Primary Biliary Cholangitis (PBC)

Primary biliary cholangitis (PBC) is a cholestatic, slowly progressive, autoimmune liver disease affecting the small biliary ducts within the liver. PBC can be diagnosed anytime during adulthood but the majority of patients are diagnosed between the ages 30 and 60. Females are predominately affected and account for 90% of all cases. In fact, the female-to-male ratio is 9-22 : 1.

The etiology of PBC is unknown, but is presumed to be a combination of genetic predisposition and environmental exposures that trigger the immune system to fight the small bile ducts within the liver. This leads to problems with bile removal from the liver leading to buildup causing chronic inflammation and damage and eventually leading to cirrhosis. Other autoimmune conditions occur more frequently in patients with PBC, including thyroid disorders, Raynaud syndrome, rheumatoid arthritis and Sjogren’s syndrome. Fifteen percent of those with PBC may develop an overlap syndrome with autoimmune hepatitis in which the immune system also targets hepatocytes (liver cells).

The hallmark of the disease is a positive anti-mitochondrial antibodies (AMA) test, which is found in 95% of the cases. The liver test most affected in PBC is the alkaline phosphatase. The AST/ALT levels are typically only mildly elevated and the serum bilirubin is usually normal in the early stages of the disease. Other labs that can be elevated include IgM and cholesterol levels though this does not directly relate to increased risk of atherosclerosis or heart disease.

PBC is diagnosed provided two of the following three criteria are met: (1) AMA positive (2) alkaline phosphatase (AP) > 1.5 times the upper limit of normal x 6 mo; and (3) compatible liver biopsy (Figure 1). Patients who lack AMA but whose clinical presentation, labs and biopsy are consistent with PBC, are deemed to have AMA-negative PBC. At the earliest stage of the disease, individuals can have a positive AMA and minimal abnormalities. Although liver biopsy is not mandatory for diagnosis, it can help to stage the disease and differentiate PBC from other cholestatic liver disorders, if these are on the differential. PBC has 4 histological stages (Table 1), which occur sequentially with disease progression.

The most common presenting symptom of PBC is itching which is worse at night however fatigue is generally present in most patients when asked. Signs of PBC may not be present at all however could include skin darkening, enlargement of the liver or spleen and xanthelasma (cholesterol deposits). Yellowing of the eyes or skin occurs late in the course of the disease. Individuals often develop vitamin deficiencies (Vitamin A, D, E, and K) and premature thinning of the bones.

Medical therapy for PBC are limited. Steroids do not alter the course of the disease and can worsen or accelerate the onset of bone loss. Ursodeoxycholic acid (UDCA), has been shown to improve transplant-free survival and delay time to transplant. The recommended dose of UDCA is 13-15 mg/kg/day and is well tolerated. Improvements in liver tests are usually seen within the first 6-9 months. However, up to 40% of PBC patients treated with UDCA do not respond. These patients are at risk of disease progression.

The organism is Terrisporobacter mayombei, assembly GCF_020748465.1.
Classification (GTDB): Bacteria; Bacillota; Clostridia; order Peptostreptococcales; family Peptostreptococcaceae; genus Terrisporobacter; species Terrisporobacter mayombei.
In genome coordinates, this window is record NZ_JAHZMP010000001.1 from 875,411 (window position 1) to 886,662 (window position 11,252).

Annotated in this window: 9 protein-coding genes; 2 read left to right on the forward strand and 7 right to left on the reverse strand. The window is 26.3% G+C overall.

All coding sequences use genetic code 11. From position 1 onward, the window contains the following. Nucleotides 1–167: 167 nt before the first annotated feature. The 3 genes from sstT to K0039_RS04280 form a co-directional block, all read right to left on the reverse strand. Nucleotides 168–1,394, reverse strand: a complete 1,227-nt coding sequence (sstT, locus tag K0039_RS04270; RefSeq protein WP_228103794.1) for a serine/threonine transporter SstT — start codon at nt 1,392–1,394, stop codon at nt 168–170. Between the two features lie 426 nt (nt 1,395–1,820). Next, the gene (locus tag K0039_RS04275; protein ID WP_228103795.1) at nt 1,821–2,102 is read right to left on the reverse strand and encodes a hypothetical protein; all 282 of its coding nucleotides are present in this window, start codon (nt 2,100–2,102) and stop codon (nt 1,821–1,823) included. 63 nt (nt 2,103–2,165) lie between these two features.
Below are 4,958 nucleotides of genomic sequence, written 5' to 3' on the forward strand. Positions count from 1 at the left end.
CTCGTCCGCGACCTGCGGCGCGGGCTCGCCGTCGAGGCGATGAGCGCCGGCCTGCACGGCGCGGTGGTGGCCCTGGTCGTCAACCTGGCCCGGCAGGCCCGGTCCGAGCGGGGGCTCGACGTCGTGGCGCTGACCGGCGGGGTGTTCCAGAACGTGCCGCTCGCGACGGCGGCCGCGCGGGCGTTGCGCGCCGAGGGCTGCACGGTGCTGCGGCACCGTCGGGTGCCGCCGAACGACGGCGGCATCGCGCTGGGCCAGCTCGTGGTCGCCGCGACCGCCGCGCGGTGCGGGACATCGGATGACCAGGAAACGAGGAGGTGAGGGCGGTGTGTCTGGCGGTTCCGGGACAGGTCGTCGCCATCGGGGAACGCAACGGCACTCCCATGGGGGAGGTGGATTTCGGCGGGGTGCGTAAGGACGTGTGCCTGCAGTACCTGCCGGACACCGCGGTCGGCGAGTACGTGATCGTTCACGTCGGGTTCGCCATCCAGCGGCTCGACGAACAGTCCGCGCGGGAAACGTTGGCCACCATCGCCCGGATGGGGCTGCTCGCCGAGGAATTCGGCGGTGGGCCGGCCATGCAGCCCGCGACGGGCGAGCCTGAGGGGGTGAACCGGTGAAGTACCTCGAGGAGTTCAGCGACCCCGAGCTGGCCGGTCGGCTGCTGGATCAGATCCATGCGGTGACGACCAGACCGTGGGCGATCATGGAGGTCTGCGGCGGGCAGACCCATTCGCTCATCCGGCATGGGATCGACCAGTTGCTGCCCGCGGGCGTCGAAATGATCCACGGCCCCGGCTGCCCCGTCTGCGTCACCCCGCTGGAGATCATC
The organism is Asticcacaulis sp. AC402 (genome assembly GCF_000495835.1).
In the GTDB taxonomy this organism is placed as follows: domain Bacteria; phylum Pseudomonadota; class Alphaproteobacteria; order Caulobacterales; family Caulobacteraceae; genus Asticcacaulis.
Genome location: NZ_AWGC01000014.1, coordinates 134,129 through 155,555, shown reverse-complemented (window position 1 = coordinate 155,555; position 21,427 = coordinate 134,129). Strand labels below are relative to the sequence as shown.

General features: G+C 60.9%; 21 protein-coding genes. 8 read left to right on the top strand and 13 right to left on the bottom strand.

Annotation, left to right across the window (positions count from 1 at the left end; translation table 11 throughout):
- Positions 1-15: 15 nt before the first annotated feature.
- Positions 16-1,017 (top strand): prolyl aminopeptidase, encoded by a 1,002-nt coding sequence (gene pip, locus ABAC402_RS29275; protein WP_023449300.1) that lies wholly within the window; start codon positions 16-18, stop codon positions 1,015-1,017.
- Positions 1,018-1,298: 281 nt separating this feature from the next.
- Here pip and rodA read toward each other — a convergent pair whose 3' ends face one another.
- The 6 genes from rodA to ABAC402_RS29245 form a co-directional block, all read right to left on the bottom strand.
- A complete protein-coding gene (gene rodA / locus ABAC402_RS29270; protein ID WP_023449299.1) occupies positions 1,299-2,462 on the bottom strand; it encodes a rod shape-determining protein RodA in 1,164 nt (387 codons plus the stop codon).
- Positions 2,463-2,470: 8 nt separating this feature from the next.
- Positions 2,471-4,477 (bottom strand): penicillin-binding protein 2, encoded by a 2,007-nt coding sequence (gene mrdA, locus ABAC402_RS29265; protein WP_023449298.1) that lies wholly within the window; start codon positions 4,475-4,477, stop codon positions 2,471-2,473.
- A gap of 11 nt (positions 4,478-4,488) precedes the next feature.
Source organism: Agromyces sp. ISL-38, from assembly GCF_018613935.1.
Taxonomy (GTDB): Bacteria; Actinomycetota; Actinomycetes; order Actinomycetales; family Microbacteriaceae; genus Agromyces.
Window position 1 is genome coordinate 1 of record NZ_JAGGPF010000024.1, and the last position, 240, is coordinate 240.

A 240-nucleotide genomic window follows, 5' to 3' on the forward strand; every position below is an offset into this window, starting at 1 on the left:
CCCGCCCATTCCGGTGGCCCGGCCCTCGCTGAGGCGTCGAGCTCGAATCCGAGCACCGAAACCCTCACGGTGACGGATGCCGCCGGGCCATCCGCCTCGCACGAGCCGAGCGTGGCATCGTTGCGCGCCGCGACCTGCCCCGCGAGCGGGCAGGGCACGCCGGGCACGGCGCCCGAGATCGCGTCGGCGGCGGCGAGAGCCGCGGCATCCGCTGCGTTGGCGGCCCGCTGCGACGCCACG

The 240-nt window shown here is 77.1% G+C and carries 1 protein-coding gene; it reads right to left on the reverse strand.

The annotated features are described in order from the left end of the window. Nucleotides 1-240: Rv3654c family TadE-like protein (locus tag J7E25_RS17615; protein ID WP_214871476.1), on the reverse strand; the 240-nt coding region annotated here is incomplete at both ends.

Another therapy that has recently been FDA approved is Obeticholic acid (OCA), a novel farnesoid-X-receptor (FXR) agonist. It works by inhibiting bile acid production and increasing the removal of bile acids from the liver cells. A starting dose of 5 mg daily increased to 10 mg based on response is recommended. The most common side effect from OCA is itching and mild triglyceride elevation. The dose for decompensated cirrhosis is 5 mg weekly.

Important to patients with PBC, is the management of the symptoms. Itching is a challenging complaint. Cholestyramine is commonly used to treat this symptom with variable success. Topical treatments and lotions to keep skin from drying out may be beneficial. Other therapies with varying results include hydroxyzine, Benadryl, sertraline, phenobarbital, rifampin, and naloxone. Long-term management of patients with PBC include: liver tests every 3-6 months, yearly evaluation for thyroid illness (TSH), bone mineral densitometry every 2-4 years, and assessment for fat-soluble vitamin deficiencies yearly if the bilirubin is >2.0.

Ultimately patients with end-stage PBC will need a liver transplantation as a life-saving treatment. Survival rates from liver transplantation are close to 90% at 1-year and 85% at 5-years. Recurrence after liver transplantation can happen but is uncommon.


Figure 1. Histological features of PBC

Journal of Online Hepatology. Posted on September 21, 2011. Hematoxylin and eosin stainof Portal inflammation with florid duct lesion.


Table 1. Histological Stages of PBC



Stage I

Portal inflammation with or without florid bile duct lesions (focal lesions that exhibit intense inflammatory infiltration and necrosis around bile ducts)

Stage II

Increase in size of periportal lesions with interface hepatitis

Stage III

Distortion of hepatic architecture with numerous fibrous septa with disease progression.

Stage IV



References if needed:

AASLD guidelines
Zakharia, Kais. Liver International Sept 2017 Complications, symptoms, quality of life and pregnancy in cholestatic liver disease